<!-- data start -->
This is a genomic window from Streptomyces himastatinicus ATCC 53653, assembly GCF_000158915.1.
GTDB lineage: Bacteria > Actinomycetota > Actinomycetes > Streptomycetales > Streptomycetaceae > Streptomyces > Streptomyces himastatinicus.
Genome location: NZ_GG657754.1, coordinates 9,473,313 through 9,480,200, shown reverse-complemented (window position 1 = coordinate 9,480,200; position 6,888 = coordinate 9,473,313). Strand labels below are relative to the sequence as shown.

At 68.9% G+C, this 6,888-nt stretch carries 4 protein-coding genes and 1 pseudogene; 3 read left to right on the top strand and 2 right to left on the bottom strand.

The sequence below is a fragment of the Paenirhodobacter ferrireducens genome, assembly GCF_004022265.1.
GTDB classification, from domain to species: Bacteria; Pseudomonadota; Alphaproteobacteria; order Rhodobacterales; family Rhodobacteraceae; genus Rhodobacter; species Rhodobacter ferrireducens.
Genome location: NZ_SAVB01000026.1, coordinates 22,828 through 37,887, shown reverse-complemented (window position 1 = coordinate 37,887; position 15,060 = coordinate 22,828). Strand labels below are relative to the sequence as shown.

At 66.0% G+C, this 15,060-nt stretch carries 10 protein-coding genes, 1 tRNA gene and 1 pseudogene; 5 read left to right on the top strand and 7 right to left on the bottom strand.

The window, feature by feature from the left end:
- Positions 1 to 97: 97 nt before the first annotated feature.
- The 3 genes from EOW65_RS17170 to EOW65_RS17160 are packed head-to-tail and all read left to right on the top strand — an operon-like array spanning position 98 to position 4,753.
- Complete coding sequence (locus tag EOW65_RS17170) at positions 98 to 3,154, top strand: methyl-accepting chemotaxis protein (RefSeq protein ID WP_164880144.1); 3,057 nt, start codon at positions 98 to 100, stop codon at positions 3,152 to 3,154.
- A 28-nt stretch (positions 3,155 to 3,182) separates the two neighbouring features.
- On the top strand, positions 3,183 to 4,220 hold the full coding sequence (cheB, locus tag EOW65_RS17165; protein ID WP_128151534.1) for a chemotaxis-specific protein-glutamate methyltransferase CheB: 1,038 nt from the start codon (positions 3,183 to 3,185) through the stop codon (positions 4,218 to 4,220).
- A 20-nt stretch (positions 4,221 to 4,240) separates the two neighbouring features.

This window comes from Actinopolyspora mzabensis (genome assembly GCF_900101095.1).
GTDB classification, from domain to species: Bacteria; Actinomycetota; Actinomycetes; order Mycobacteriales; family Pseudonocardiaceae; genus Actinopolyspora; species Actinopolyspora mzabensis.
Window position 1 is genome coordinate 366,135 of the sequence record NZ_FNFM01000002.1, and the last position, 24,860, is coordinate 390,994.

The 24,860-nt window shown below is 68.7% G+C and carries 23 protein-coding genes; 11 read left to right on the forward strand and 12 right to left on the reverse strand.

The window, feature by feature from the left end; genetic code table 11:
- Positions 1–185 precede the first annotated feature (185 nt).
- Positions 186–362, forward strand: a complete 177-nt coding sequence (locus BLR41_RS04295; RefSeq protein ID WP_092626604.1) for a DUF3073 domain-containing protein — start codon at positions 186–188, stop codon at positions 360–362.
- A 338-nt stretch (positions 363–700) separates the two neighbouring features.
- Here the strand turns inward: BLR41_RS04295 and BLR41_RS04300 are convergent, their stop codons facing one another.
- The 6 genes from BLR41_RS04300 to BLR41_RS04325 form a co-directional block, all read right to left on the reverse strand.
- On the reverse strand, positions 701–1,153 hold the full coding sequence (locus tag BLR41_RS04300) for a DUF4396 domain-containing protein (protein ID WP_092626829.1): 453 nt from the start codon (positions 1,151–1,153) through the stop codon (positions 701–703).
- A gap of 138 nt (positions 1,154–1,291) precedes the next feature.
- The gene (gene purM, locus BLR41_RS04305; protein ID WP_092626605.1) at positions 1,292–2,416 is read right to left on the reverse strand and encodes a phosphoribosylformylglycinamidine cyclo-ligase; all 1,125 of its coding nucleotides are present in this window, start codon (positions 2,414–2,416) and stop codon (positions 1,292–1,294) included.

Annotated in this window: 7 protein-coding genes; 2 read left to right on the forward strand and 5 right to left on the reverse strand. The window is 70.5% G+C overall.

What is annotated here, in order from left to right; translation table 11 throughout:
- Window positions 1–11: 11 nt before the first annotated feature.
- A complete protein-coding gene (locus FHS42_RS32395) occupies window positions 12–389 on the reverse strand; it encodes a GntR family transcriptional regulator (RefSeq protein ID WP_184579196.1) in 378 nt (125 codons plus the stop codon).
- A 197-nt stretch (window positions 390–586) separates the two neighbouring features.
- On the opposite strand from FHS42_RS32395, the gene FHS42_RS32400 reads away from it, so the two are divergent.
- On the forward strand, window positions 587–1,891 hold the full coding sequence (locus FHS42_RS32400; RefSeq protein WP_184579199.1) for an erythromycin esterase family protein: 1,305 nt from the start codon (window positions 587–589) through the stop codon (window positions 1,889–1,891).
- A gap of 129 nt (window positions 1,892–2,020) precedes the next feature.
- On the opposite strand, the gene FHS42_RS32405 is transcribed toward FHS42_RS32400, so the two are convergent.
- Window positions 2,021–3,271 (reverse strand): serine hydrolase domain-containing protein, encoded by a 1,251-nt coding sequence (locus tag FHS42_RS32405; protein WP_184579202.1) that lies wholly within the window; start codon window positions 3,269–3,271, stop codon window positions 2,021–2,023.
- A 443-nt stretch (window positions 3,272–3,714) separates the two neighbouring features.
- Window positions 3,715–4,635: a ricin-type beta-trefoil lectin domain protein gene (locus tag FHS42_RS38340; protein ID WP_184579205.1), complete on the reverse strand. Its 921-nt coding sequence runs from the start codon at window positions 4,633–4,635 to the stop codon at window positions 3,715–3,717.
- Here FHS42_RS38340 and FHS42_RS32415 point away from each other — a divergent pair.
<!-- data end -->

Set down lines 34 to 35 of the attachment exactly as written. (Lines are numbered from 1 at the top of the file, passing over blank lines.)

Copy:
- On the opposite strand from FHS42_RS32395, the gene FHS42_RS32400 reads away from it, so the two are divergent.
- On the forward strand, window positions 587–1,891 hold the full coding sequence (locus FHS42_RS32400; RefSeq protein WP_184579199.1) for an erythromycin esterase family protein: 1,305 nt from the start codon (window positions 587–589) through the stop codon (window positions 1,889–1,891).